Date of this Version
International Journal of Injury Control and Safety Promotion (September 2008) 15(3): 167-170.
Racquetball is a popular, high-intensity competitive sport that requires quick reflexes and keen spatial awareness. Players may be vulnerable to eye injuries, which could be prevented through use of proper protective eyewear (Feigelman, Sugar, Jednock, Read, & Johnson, 1983). Given the low rates of goggle use among squash players (Eime, Owen, & Finch, 2004), the use of goggles among racquetball players is suspected to be low. However, to date there have been no studies investigating predictors of goggle use in racquetball players. Understanding the rates and predictors of goggle use among racquetball players is an important prerequisite to developing effective intervention programs. The present study explores: (a) the rate of goggle use in a sample of racquetball players from the Midwest US; (b) self-reported reasons for use/non-use, and; (c) the relationship between demographic variables, player characteristics, and behavioral variables and cognitive variables.
The majority of racquetball players in this study reported not using goggles and that they had never given much thought to doing so. Players who perceived their risk of injury to be low and the cost and comfort of goggles to be unacceptable were least likely to report using goggles. This suggests the need for increased awareness of injury risk and free access to comfortable, effective eyewear as a first step towards promoting goggle use. However, education rarely leads to significant behavior change in the absence of a broader ecological approach (Eime et al., 2004).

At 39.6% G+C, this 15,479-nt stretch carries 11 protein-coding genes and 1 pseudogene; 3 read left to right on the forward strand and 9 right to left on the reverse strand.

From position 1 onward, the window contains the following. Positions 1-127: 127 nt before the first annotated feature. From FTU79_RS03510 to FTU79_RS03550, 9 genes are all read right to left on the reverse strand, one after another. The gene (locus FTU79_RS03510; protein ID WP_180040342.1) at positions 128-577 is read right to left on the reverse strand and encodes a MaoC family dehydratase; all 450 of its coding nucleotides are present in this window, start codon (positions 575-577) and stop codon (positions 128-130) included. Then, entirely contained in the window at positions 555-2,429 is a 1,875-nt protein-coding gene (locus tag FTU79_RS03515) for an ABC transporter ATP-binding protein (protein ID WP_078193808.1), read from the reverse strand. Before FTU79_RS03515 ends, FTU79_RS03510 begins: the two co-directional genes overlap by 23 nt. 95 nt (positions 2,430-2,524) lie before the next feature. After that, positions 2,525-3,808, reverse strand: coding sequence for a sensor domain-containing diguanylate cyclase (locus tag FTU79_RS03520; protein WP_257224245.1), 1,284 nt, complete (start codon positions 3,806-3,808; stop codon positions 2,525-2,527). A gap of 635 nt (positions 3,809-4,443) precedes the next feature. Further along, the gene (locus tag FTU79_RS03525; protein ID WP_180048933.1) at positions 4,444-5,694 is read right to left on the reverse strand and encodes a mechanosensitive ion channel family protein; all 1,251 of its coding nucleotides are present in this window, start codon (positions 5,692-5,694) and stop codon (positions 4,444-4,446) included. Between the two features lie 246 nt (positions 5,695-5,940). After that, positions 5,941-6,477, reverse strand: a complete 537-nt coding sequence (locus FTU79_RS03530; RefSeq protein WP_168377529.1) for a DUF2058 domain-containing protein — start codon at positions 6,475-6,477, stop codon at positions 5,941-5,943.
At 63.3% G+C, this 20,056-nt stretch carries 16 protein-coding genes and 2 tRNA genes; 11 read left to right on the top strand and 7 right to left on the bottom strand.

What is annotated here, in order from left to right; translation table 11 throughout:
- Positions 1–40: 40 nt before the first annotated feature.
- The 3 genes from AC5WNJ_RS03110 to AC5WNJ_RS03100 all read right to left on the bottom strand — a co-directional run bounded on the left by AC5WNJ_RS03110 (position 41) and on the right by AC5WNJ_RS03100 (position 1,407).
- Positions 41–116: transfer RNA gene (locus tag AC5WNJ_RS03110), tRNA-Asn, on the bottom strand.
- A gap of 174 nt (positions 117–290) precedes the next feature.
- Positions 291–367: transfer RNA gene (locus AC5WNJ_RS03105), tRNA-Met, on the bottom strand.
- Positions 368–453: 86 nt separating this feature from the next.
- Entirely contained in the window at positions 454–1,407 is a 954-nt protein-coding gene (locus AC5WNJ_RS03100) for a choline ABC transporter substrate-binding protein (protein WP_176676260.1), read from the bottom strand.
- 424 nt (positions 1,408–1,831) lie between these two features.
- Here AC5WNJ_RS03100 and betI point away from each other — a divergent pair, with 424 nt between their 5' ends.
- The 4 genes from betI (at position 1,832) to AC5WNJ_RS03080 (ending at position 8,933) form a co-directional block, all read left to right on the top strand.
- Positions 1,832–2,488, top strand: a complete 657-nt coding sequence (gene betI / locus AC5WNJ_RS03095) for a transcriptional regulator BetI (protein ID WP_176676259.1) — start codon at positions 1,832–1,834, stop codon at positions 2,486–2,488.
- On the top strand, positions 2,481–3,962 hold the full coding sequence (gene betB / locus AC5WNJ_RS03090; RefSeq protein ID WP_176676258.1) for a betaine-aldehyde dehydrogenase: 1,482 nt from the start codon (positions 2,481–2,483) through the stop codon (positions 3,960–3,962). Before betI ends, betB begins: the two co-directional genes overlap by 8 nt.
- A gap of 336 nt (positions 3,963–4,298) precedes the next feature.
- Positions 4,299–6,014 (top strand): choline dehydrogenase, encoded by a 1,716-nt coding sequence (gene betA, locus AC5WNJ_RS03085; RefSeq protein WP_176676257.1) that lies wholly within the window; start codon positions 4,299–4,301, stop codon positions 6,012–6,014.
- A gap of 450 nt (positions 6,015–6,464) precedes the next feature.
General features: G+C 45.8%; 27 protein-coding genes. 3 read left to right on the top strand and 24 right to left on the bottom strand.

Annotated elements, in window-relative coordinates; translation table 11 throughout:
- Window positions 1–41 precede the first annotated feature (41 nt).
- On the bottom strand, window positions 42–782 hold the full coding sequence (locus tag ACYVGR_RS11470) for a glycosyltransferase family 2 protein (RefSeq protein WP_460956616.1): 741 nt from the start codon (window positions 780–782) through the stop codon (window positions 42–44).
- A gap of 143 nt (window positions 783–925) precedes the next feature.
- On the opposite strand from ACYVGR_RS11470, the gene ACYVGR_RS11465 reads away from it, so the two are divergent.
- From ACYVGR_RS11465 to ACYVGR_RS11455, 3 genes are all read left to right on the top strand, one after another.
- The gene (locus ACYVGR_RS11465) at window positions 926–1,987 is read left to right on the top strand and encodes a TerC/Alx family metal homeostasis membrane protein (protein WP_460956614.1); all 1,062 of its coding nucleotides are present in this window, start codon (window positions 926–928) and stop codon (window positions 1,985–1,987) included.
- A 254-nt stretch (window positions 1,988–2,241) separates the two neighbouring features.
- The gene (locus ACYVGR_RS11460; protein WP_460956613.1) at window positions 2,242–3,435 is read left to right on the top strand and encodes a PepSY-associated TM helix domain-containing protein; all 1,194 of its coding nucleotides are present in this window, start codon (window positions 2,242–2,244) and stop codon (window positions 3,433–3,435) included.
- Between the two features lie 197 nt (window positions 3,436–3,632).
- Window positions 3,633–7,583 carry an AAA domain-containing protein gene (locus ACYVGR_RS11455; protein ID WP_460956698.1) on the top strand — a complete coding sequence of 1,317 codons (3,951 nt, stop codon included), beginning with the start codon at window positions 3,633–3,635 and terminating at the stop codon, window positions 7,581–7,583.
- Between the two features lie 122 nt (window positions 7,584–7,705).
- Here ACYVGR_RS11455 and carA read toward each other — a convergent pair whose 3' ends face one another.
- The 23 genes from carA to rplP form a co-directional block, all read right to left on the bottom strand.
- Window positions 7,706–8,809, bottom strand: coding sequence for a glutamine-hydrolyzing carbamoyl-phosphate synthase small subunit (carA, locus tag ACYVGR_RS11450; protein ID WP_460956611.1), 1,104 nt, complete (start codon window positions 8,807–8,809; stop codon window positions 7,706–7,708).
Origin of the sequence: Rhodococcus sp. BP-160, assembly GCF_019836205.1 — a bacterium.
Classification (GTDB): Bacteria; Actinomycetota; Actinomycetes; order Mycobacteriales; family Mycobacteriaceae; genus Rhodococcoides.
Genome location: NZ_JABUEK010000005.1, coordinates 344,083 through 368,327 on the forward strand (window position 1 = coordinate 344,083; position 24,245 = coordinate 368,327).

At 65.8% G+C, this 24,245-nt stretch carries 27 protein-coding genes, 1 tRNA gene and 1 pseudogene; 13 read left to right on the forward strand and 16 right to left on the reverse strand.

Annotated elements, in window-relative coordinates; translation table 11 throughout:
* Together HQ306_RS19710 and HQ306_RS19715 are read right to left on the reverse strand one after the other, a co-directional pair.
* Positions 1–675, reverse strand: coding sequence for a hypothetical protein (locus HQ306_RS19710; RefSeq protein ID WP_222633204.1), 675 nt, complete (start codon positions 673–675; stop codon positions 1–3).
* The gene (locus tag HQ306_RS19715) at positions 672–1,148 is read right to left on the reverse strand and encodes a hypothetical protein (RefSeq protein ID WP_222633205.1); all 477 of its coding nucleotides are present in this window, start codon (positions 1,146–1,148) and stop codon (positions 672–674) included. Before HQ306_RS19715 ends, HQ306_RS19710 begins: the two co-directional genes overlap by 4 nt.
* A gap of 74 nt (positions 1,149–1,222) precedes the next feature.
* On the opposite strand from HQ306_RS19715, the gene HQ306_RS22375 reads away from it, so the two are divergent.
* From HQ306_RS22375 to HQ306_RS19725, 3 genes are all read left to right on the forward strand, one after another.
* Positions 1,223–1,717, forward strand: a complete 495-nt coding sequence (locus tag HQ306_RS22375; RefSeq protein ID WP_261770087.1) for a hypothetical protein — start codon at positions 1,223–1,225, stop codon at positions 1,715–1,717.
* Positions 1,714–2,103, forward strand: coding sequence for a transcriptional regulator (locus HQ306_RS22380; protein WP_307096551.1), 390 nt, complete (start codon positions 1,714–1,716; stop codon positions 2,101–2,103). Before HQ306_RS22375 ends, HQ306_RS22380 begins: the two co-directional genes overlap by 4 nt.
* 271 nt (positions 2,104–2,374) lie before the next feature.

The present findings are consistent with Eime et al.’s (2004) Protective Eyewear Promotion (PEP) model. This model suggests that educating squash players regarding the need for appropriate eyewear, increasing the availability of eyewear, making specific recommendations for use, and offering incentives for eyewear adoption all help to promote behaviour change. A recent effectiveness study indicated that PEP was associated with increased use of goggles by squash players (Eime, Finch, Wolfe, & McCarty, 2005). Similar intervention studies among racquetball players are needed and would help inform efforts to reduce the incidence of racquetball-related eye injury.